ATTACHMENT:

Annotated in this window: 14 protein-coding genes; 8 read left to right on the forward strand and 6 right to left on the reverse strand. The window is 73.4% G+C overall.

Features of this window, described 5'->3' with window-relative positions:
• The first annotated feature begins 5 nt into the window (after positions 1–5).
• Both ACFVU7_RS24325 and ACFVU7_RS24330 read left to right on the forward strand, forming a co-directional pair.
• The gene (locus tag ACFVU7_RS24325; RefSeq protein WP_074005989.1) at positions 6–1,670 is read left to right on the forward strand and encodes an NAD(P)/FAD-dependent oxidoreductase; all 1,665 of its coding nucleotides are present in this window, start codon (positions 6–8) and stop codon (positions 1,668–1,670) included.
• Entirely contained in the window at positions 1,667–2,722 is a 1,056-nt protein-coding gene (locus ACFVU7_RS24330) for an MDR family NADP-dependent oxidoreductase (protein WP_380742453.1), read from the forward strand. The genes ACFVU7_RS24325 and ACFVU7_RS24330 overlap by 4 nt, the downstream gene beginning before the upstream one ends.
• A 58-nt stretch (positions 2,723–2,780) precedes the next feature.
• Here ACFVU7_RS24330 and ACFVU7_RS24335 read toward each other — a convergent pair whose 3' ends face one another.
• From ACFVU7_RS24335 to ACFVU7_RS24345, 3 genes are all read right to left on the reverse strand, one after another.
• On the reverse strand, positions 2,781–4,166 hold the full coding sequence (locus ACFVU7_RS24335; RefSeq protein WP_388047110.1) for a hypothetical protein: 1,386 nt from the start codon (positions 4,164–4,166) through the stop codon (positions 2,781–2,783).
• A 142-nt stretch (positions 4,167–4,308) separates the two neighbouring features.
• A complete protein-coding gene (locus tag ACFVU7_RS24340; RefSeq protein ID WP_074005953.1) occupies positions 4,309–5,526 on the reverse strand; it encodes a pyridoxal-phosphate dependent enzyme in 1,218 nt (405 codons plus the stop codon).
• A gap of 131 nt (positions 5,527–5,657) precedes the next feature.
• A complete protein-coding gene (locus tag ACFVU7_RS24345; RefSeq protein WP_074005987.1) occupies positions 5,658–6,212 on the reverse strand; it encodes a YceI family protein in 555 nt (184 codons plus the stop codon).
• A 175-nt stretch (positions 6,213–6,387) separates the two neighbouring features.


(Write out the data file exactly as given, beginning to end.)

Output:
Annotated in this window: 14 protein-coding genes; 8 read left to right on the forward strand and 6 right to left on the reverse strand. The window is 73.4% G+C overall.

Features of this window, described 5'->3' with window-relative positions:
• The first annotated feature begins 5 nt into the window (after positions 1–5).
• Both ACFVU7_RS24325 and ACFVU7_RS24330 read left to right on the forward strand, forming a co-directional pair.
• The gene (locus tag ACFVU7_RS24325; RefSeq protein WP_074005989.1) at positions 6–1,670 is read left to right on the forward strand and encodes an NAD(P)/FAD-dependent oxidoreductase; all 1,665 of its coding nucleotides are present in this window, start codon (positions 6–8) and stop codon (positions 1,668–1,670) included.
• Entirely contained in the window at positions 1,667–2,722 is a 1,056-nt protein-coding gene (locus ACFVU7_RS24330) for an MDR family NADP-dependent oxidoreductase (protein WP_380742453.1), read from the forward strand. The genes ACFVU7_RS24325 and ACFVU7_RS24330 overlap by 4 nt, the downstream gene beginning before the upstream one ends.
• A 58-nt stretch (positions 2,723–2,780) precedes the next feature.
• Here ACFVU7_RS24330 and ACFVU7_RS24335 read toward each other — a convergent pair whose 3' ends face one another.
• From ACFVU7_RS24335 to ACFVU7_RS24345, 3 genes are all read right to left on the reverse strand, one after another.
• On the reverse strand, positions 2,781–4,166 hold the full coding sequence (locus ACFVU7_RS24335; RefSeq protein WP_388047110.1) for a hypothetical protein: 1,386 nt from the start codon (positions 4,164–4,166) through the stop codon (positions 2,781–2,783).
• A 142-nt stretch (positions 4,167–4,308) separates the two neighbouring features.
• A complete protein-coding gene (locus tag ACFVU7_RS24340; RefSeq protein ID WP_074005953.1) occupies positions 4,309–5,526 on the reverse strand; it encodes a pyridoxal-phosphate dependent enzyme in 1,218 nt (405 codons plus the stop codon).
• A gap of 131 nt (positions 5,527–5,657) precedes the next feature.
• A complete protein-coding gene (locus tag ACFVU7_RS24345; RefSeq protein WP_074005987.1) occupies positions 5,658–6,212 on the reverse strand; it encodes a YceI family protein in 555 nt (184 codons plus the stop codon).
• A 175-nt stretch (positions 6,213–6,387) separates the two neighbouring features.